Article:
Microfluidic chip could aid food safety
A new process for making a 3D microstructure that can be used to analyse cells could be useful in counterterrorism measures and water and food safety concerns.
Masoud Agah, Associate Professor of the Bradley Department of Electrical and Computer Engineering, and Amy Pruden, Professor of Civil and Environmental Engineering and Virginia Tech, have received a National Science Foundation (NSF) award of US$353,091 to use the technology to develop new microchips for pathogen detection.
The microchips are called 3D-πDEP, which stands for ‘three-dimensional, passivated-electrode, insulator-based dielectrophoresis’.
The NSF funding will allow them to focus on the isolation of waterborne pathogens, which claim the lives of about 2.5 million people each year.
In the past, Agah said, researchers have mainly used 2D microfluidic structures since this type of fabrication is more simplistic. With the 3D device developed by Agah and his collaborators Yayha Hosseini and Phillip Zellner, they are able to customise the shapes of the channels and cavities of the devices the fluids passed through.
The advantage of the fabrication process is that with a very economical technique it creates three-dimensional varying channels and cavities in a microfluidic structure with rounded corners as well as many other customised shapes. These shapes are important because they resemble the living conditions as they occur naturally and this allows the use of the three-dimensional microfabrication technology beyond pathogen detection.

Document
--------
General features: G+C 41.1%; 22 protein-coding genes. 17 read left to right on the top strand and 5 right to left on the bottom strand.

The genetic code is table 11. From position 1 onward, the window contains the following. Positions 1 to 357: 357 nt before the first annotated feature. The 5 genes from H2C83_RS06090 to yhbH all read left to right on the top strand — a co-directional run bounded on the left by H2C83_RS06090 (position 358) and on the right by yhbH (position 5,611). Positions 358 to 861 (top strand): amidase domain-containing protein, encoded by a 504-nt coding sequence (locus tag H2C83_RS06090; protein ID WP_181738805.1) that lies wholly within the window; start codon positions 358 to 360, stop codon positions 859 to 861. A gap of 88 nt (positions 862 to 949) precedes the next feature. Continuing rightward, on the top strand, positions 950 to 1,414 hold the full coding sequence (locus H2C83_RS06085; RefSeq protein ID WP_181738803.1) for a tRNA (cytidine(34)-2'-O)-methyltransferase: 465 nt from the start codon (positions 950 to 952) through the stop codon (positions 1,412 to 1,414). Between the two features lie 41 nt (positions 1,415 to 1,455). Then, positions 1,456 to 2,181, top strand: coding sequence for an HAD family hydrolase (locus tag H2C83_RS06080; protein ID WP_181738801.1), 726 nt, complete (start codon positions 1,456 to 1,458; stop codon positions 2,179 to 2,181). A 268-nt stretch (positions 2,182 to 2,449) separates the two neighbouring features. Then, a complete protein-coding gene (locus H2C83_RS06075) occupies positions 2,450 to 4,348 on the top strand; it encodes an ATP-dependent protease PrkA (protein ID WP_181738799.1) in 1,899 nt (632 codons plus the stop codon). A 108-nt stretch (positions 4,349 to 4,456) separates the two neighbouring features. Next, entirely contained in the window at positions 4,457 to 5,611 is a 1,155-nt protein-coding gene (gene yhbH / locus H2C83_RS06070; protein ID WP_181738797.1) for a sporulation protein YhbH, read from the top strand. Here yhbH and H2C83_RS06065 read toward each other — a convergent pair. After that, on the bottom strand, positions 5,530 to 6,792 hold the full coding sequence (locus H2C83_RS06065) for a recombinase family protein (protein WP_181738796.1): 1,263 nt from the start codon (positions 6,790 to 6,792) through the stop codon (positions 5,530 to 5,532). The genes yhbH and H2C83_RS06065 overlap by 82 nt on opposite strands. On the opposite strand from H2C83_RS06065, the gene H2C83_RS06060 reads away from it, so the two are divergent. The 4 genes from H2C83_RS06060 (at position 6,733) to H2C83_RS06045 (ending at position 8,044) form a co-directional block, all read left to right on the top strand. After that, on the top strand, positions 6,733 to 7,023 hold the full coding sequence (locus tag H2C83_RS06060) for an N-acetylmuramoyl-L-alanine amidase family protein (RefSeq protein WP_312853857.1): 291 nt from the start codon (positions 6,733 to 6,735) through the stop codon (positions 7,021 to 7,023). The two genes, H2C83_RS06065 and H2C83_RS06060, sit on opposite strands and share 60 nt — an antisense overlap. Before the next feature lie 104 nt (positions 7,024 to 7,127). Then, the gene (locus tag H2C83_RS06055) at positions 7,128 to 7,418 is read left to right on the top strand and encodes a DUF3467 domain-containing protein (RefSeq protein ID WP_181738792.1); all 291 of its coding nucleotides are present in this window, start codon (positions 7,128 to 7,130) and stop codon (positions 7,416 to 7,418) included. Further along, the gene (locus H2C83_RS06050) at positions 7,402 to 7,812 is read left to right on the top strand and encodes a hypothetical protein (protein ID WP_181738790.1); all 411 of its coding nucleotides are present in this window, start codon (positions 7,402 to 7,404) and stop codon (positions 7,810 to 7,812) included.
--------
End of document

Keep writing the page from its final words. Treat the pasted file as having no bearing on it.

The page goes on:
As an example, in human blood vessels, cells interact with each other and their surrounding environment inside circular channels. They have varying diameters, along with multiple branching and joints.
“Only under this type of condition can one truly study the biology of cells within a system in vitro as if it is occurring in vivo - our new microfluidic fabrication technology can resemble more realistically the structures of a cell’s true living conditions,” Agah said. It is the introduction of the three dimensions that provides this distinctive environment.
The researchers used the material polydimethylsixolane, known for having elastic properties similar to rubber. This material is already widely used because of its transparency, biocompatibility and low cost.
Microfluidic devices can be used to trap and sort living organisms such as bacteria, viruses and cells. With this new 3D device that has a higher sensitivity and throughput than the 2D version, according to Agah, he is able to make their predictions of applications ranging from water and food safety to fighting biological and chemical terrorism and to healthcare by fishing for abnormal cells in body fluids.
“Our work establishes a reliable and robust, yet low-cost technique for the fabrication of versatile 3D structures in polydimethylsixolane,” Agah said.
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